It also provides that the motion must be made within a reasonable time. Here, the *743 defendant made his motion for an order to vacate the default judgment within three days after the entry of such judgment. This was in compliance with the requirement that the application for relief be made within a reasonable time.
An application to the court for an order must be made by motion which, unless made during a hearing or trial, shall be made in writing, shall state with particularity the grounds therefor, and shall set forth the relief sought. The requirement of writing is fulfilled if grounds for the motion are stated in the written notice of hearing on the motion. Rule 7(b) (1), N. D.R.Civ.P.
In this case, the defendant served a written notice of motion setting the time and place for hearing the written motion, which notice of motion was served at the same time as the written motion to vacate the default judgment. The written motion stated that prior to the time when the default judgment was entered, the defendant had answered the complaint and that such answer had been served by mail on June 4.
The procedure followed was in accordance with the Rules of Civil Procedure then in effect for vacating a default judgment. Sufficient reason justifying the granting of relief from the operation of the judgment was shown. This court has held that if, on discovery of the entry of a default judgment, prompt application is made to set aside the default judgment and an answer is served setting forth a meritorious defense, the trial court should grant the motion to vacate the judgment and hear the case on its merits. Kinsella v. Kinsella, 181 N.W.2d 764, 769 (N.D.1970).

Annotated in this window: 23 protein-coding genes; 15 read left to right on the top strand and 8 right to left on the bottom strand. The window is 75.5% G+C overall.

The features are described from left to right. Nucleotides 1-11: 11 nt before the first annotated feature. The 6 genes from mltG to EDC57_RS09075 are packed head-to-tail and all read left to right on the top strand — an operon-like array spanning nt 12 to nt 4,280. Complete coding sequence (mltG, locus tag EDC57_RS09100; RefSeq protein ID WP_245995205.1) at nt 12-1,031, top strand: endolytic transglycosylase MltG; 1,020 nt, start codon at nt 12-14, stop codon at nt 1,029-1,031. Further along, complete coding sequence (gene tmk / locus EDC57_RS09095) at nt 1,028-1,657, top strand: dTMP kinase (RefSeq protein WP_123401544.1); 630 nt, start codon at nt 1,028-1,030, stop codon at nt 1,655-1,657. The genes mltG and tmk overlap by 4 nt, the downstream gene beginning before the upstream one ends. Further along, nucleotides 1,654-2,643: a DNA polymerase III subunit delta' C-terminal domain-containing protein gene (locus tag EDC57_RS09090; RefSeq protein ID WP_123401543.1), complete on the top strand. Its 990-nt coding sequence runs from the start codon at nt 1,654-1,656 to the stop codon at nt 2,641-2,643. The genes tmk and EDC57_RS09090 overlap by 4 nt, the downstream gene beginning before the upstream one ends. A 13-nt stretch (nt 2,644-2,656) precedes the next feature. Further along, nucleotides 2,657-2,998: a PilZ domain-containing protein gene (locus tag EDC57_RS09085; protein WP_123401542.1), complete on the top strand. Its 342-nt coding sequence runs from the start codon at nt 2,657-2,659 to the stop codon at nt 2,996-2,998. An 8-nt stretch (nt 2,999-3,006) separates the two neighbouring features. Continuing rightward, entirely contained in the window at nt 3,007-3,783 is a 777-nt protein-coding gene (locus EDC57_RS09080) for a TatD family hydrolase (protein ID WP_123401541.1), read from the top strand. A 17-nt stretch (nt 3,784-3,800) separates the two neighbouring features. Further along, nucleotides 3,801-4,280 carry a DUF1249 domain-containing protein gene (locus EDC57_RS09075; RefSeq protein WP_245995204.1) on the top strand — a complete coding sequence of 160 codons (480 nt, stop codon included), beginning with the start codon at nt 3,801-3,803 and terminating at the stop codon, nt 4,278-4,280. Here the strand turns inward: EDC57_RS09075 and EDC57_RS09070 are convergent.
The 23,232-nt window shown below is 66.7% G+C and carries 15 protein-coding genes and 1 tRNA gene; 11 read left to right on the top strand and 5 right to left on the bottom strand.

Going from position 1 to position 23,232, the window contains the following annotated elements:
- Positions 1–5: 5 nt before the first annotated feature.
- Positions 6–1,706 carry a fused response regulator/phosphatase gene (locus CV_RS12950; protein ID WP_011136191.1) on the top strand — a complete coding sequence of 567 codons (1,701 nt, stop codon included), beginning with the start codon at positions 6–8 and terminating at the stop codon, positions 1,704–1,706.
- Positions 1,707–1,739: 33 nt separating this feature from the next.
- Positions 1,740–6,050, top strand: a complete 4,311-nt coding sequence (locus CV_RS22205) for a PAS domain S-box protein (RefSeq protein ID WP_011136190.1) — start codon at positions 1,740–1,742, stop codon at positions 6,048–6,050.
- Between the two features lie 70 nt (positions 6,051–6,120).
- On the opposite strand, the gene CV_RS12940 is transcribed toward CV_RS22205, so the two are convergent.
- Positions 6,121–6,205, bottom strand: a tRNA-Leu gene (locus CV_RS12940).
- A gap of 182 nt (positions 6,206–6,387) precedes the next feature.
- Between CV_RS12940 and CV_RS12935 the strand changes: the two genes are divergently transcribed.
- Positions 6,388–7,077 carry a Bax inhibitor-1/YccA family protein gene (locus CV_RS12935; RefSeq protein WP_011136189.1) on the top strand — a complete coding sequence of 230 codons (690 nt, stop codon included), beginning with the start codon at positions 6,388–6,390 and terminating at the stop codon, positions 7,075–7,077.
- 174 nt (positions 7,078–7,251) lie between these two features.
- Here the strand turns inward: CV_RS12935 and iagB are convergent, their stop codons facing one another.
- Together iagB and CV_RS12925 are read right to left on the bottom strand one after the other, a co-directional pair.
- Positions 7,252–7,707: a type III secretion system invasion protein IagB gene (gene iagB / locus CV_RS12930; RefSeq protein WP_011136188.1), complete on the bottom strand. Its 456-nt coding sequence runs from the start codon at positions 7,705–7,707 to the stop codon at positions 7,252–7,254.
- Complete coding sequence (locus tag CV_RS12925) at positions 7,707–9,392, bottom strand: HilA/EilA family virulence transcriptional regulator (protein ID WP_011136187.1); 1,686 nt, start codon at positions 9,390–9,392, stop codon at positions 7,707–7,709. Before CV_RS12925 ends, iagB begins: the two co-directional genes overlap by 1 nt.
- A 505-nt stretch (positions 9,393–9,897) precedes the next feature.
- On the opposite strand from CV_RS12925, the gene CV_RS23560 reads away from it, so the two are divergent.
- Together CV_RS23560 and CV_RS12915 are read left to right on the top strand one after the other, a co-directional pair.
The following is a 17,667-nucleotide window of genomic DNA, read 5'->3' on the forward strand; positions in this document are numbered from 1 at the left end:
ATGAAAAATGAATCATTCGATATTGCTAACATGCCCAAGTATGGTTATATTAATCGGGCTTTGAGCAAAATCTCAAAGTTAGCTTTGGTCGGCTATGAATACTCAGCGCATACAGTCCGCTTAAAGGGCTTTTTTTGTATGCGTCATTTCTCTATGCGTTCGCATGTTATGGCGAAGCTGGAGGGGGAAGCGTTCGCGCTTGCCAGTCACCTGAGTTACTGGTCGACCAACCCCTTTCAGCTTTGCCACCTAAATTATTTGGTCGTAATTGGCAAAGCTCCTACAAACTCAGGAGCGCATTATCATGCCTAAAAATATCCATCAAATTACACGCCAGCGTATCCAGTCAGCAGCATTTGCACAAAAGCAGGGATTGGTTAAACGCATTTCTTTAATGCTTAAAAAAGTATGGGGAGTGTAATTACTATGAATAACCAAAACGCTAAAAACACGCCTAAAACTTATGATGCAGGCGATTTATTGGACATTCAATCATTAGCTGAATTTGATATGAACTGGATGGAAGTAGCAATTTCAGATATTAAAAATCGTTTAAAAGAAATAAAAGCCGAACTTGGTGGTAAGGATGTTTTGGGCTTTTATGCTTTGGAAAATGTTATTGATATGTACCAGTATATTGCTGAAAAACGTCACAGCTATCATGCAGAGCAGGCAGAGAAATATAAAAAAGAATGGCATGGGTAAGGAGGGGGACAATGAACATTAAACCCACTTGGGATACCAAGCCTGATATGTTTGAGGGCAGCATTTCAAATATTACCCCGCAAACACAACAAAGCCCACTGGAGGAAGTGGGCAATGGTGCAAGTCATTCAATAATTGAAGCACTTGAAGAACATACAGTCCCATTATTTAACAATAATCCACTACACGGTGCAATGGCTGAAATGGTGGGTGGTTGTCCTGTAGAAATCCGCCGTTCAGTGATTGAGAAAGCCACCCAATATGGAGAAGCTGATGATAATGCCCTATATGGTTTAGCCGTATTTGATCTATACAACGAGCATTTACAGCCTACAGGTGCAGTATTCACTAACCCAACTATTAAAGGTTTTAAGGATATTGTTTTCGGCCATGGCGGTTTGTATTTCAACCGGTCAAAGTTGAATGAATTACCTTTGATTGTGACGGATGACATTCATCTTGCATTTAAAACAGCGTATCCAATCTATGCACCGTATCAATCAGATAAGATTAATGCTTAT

The answer which defendant served by mail on June 4 specifically alleges payment in full to the plaintiff. This would constitute a meritorious defense.
We find, therefore, that the trial court did not err in vacating the default judgment which had been entered.
The next issue for us to consider is whether the trial court erred in dismissing the plaintiff's complaint on motion of the defendant at the close of the plaintiff's case. No evidence was introduced by the defendant, and thus, for the purposes of the motion to dismiss, the evidence given by the plaintiff must be considered in the light most favorable to the plaintiff. Cranston Print Works Co. v. Public Service Co. of North Carolina, 291 F.2d 638 (4th Cir. 1961).
Rule 41(b) of the North Dakota Rules of Civil Procedure, at the time of this action, provided, in part:". . . After the plaintiff has completed the presentation of his evidence, the defendant, without waiving his right to offer evidence in the event the motion is not granted, may move for a dismissal on the ground that upon the facts and the law the plaintiff has shown no right to relief. . . ."